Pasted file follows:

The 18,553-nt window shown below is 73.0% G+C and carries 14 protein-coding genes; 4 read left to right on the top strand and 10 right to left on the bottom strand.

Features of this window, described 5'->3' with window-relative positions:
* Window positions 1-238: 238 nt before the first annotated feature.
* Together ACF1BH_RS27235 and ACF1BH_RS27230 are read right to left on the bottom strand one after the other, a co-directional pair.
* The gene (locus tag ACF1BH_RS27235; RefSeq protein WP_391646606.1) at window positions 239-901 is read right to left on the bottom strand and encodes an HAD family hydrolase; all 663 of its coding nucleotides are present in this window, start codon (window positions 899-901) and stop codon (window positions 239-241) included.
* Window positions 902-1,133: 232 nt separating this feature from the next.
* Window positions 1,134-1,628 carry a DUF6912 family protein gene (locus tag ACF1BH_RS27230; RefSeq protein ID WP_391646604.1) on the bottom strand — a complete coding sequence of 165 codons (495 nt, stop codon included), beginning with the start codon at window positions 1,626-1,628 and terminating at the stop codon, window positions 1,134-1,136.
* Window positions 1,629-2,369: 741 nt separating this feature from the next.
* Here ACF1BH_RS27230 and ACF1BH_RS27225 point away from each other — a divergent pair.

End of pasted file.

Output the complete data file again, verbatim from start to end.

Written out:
The 18,553-nt window shown below is 73.0% G+C and carries 14 protein-coding genes; 4 read left to right on the top strand and 10 right to left on the bottom strand.

Features of this window, described 5'->3' with window-relative positions:
* Window positions 1-238: 238 nt before the first annotated feature.
* Together ACF1BH_RS27235 and ACF1BH_RS27230 are read right to left on the bottom strand one after the other, a co-directional pair.
* The gene (locus tag ACF1BH_RS27235; RefSeq protein WP_391646606.1) at window positions 239-901 is read right to left on the bottom strand and encodes an HAD family hydrolase; all 663 of its coding nucleotides are present in this window, start codon (window positions 899-901) and stop codon (window positions 239-241) included.
* Window positions 902-1,133: 232 nt separating this feature from the next.
* Window positions 1,134-1,628 carry a DUF6912 family protein gene (locus tag ACF1BH_RS27230; RefSeq protein ID WP_391646604.1) on the bottom strand — a complete coding sequence of 165 codons (495 nt, stop codon included), beginning with the start codon at window positions 1,626-1,628 and terminating at the stop codon, window positions 1,134-1,136.
* Window positions 1,629-2,369: 741 nt separating this feature from the next.
* Here ACF1BH_RS27230 and ACF1BH_RS27225 point away from each other — a divergent pair.